Newspaper headlines: Theresa May's conference speech, book releases and toad decline
Theresa May's Conservative Party conference speech dominates the front pages.
The Times says the prime minister made a direct appeal to Labour voters in the biggest speech of her premiership.
"Mrs May put 'dysfunctional' businesses like the Big Six energy firms and broadband providers such as BT on notice to expect aggressive action in a strongly interventionist speech," says the Times.
"Calling for a new 'spirit of citizenship', she highlighted a rogues' gallery of those she said had failed to play by the rules, infuriating their customers and putting at risk the social contract that allowed capitalism to function.
"Mrs May barely disguised her targets after controversies involving the Sports Direct boss Mike Ashley, the tech giants Google and Facebook, and the former BHS owner Sir Philip Green."
She highlighted a series of areas where she said consumers were receiving a poor deal, says the Telegraph, including rural broadband, energy bills and housing.
Downing Street sources indicated that initiatives to address these issues would be introduced in the Autumn Statement, along with measures for savers, reports the Telegraph.
"The 59-minute speech came at the end of Mrs May's first Conservative conference, which was widely judged to be a success by activists, with the party emerging unified, in contrast to last month's Labour Party conference," it says.
"The address was the first from the prime minister which set out her priorities for governing and how they would differ from David Cameron.
"It was largely aimed at winning over wavering Labour supporters, particularly in the north of England, whom Conservative strategists believe may now be persuaded to back the Tories in the wake of Brexit."
The Guardian says Mrs May repeatedly told her party that "change must come", in a populist speech."The prime minister told delegates that she saw the referendum verdict as marking a political turning point, which legitimised both a tougher line on immigration and more state intervention in public life," it says.
"But May faced an angry backlash from opposition politicians, including Labour leader Jeremy Corbyn and Scottish First Minister Nicola Sturgeon, who accused her of stoking anti-immigrant sentiment by playing to fears about the impact of foreign workers on jobs and wages."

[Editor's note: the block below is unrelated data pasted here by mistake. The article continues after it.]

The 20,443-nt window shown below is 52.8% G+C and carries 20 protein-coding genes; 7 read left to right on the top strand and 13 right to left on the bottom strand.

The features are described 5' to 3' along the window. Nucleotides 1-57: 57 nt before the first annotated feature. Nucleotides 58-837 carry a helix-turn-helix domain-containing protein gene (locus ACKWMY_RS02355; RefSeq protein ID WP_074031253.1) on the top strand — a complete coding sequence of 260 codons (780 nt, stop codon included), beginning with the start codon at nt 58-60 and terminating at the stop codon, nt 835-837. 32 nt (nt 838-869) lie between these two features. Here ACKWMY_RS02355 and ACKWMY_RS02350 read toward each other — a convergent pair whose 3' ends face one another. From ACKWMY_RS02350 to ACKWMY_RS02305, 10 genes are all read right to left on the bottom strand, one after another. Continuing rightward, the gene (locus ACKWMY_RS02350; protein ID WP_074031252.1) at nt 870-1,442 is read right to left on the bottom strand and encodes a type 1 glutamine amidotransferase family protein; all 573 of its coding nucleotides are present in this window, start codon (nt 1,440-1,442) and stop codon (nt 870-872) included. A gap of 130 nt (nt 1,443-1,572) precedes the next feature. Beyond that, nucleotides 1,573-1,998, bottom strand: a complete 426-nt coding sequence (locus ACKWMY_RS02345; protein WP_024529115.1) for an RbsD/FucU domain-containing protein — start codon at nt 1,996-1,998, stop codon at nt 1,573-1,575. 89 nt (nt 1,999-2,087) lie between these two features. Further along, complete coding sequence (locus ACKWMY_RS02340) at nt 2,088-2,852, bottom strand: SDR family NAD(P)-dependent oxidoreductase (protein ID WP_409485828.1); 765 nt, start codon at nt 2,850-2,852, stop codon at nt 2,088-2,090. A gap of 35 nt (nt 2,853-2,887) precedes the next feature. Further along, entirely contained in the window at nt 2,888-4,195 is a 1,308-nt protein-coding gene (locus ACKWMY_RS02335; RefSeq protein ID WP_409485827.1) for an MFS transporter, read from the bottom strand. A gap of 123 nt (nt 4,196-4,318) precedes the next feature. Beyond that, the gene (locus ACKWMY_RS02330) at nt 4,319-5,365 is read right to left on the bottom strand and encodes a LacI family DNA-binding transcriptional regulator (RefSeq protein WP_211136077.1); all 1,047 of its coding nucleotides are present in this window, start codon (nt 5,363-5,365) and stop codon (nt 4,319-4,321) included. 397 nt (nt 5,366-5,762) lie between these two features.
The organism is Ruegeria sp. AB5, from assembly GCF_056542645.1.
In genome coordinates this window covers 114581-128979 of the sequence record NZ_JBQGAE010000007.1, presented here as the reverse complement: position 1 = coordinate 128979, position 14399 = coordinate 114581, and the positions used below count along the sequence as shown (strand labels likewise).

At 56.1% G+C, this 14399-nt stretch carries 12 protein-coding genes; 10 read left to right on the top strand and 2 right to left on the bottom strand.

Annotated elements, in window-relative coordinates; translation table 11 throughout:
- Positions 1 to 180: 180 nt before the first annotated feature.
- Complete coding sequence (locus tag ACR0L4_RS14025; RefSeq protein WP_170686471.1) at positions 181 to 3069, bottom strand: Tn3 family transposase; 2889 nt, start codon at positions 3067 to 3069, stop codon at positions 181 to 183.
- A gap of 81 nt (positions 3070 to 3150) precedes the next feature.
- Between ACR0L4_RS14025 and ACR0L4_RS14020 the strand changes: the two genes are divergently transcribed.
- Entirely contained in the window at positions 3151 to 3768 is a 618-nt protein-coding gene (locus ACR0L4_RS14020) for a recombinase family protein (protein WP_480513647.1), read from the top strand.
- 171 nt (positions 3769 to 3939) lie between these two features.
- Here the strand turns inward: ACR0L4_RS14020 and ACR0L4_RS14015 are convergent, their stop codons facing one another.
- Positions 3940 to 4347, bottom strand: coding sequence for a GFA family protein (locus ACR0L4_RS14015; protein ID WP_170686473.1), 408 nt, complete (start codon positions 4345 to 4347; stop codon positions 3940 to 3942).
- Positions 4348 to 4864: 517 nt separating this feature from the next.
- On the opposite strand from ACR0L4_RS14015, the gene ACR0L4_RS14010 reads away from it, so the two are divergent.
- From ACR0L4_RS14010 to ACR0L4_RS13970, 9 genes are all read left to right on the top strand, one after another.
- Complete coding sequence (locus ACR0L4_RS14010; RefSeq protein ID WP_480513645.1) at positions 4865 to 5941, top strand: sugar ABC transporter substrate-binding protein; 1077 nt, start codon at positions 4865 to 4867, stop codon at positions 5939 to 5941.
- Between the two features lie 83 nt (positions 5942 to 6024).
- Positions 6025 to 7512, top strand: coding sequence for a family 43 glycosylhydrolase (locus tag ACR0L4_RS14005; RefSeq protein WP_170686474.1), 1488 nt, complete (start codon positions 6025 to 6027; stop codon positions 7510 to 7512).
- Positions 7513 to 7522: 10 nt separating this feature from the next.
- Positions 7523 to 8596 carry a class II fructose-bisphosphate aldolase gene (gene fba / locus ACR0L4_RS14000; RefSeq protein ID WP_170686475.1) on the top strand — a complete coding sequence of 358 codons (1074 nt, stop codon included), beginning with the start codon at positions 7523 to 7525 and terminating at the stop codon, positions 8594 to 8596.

The i says Mrs May pledged to stand up to the rich and powerful and make the Conservatives "the party of the workers" as she made a pitch for the political centre ground.
The Financial Times says she vowed to make capitalism fairer for workers as she promised profound change to reunite the UK following the EU referendum.
The Times comments that the Conservatives gave her appeal for more fairness and less privilege a warm welcome but the party is split where it matters most, in the cabinet, on Brexit.
For the Telegraph, Mrs May has had a remarkably good first conference as leader and prime minister given the dramatic circumstances in which she took office just a few months ago.
The Guardian says it was a speech and conference shaped at every turn by the Brexit vote, but Mrs May succeeded in her real aim of getting the party behind her.
Oliver Duff, editor of the i, writes: "Yesterday's major address to the nation was carpe Brexit - her pitch for the vacated centre ground of British politics.
"Politically clever, ambitious in its appeal to any disillusioned supporters of Labour or UKIP, and absent of new policy detail."
The Financial Times states that Mrs May set out a governing philosophy with verve, breaking with the unfettered economic liberalism that has dominated Conservative thinking for the past four decades.